Saturday, December 1, 2012

Couscous Sweet and Tart

I am so used to thinking of couscous as a grain that I forget it is really a pasta, a coarsely ground pasta made from semolina wheat. Pasta is made from ground wheat, couscous is made from crushed; a big difference in the foodie world (link) and (link). No matter in my galley, this versatile item is readily available, easy to store, quick to cook and has a neutral flavor that mixes well with a wide variety of herbs, seasonings, fruits and nuts. Grain or pasta, couscous is a winner.

The quick-to-cook feature came in handy when I had to expand the menu in a hurry to accommodate some extra guests. Here's the drill. Boil water or broth in a saucepan, stir in a bit of olive oil, a handful of chopped dried fruit and the couscous. Immediately remove the pan from the heat and let it stand, covered, for 5 to 10 minutes. Fluff with a fork to break up any lumps and add a few seasonings, chopped fresh herbs, green onions and pine nuts as desired. Toss with a simple vinaigrette of seasoned rice wine vinegar and olive oil and presto! 3 or 4 steps and you're done. This colorful pasta/grain salad is a feast for the eyes and a treat to the taste. While it may never be the star of a meal, it an award-worthy supporting player.

Served warm this might be a side dish for dinner, or add some sliced cooked chicken or shrimp and it's an entree. At room temperature or slightly chilled we enjoy it as a salad or even as a small-bite appetizer. RL loves this couscous preparation at breakfast, heated with some coconut cream and a scattering of coconut shreds. How's that for a versatile recipe?

Couscous Sweet and Tart
Serves 3-4

1 1/2 cup water (or low-sodium broth)

1 teaspoon olive oil or butter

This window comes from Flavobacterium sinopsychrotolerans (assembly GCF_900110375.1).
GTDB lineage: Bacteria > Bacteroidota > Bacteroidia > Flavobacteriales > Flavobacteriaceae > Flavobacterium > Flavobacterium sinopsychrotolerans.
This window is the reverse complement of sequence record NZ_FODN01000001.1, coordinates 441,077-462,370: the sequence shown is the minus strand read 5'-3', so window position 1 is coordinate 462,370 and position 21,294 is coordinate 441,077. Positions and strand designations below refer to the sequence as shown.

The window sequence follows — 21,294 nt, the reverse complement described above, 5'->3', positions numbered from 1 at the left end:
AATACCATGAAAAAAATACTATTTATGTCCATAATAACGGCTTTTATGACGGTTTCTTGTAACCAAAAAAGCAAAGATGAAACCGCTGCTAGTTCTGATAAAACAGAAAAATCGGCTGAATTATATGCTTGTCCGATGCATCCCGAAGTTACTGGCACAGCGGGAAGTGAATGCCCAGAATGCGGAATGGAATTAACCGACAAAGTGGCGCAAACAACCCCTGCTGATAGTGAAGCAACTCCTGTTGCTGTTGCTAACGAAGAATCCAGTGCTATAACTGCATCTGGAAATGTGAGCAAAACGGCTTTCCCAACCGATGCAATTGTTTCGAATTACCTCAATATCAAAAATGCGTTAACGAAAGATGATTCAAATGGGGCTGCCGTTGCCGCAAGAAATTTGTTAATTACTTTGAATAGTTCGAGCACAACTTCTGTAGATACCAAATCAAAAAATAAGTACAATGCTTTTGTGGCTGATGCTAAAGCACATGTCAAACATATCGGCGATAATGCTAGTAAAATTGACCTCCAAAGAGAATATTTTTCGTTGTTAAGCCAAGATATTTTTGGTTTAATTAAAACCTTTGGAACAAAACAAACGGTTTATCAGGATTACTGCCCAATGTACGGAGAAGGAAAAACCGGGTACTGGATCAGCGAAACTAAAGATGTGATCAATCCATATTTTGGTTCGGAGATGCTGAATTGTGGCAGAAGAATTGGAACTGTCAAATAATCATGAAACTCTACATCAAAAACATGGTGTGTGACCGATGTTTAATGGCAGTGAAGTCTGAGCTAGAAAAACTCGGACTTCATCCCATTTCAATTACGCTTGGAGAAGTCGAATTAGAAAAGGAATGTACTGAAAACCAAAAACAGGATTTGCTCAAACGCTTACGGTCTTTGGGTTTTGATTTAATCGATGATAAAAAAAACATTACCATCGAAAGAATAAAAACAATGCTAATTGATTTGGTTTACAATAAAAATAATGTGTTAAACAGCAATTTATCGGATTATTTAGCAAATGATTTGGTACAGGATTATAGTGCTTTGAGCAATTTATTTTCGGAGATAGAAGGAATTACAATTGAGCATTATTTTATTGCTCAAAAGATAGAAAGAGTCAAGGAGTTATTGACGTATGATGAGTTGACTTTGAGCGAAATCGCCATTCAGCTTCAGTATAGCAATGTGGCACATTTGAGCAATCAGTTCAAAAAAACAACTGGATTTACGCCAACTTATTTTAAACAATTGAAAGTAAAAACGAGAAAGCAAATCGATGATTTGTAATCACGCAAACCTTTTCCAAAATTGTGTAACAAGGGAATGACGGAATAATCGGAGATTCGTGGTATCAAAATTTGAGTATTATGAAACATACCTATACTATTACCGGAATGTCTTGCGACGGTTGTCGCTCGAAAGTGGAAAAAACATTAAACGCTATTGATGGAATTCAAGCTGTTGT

1/4 cup dried cranberries
1/4 cup dried apricots, chopped
1 generous, rounded cup couscous
salt and freshly ground pepper to taste (optional)
1/4 cup green Spring onions,white and green sections thinly sliced
1/4 cup fresh basil or flat leaf (Italian) parsley, coarsely torn
2 tablespoons mint leaves, coarsely torn
1/4 cup pine nuts (or toasted slivered almonds)
2+ tablespoons seasoned rice wine vinegar 
4+ tablespoons olive oil
1 tablespoon grated lemon zest

  1. Bring the water (or broth) and olive oil to a boil in a medium saucepan; stir in the cranberries, apricots and couscous.
  2. Cover tightly and remove the pan from the heat; let stand until the liquid is absorbed, about 5 minutes.
  3. Fluff couscous lightly with a fork to break up any lumps. Add salt and pepper if using, green onions, basil, mint and pine nuts; toss to mix.
  4. Sprinkle with almost all of the rice wine vinegar/olive oil and the tablespoon of lemon zest; toss to mix.
  5. Drizzle any remaining olive oil/rice wine vinegar mix on top and serve immediately... 
  6. ...OR spread evenly on a baking sheet to cool, about 10 minutes.
Store in an airtight container in the refrigerator for several days.
Use chilled, heated or at room temperature. 
Add extra dressing and seasonings as needed.

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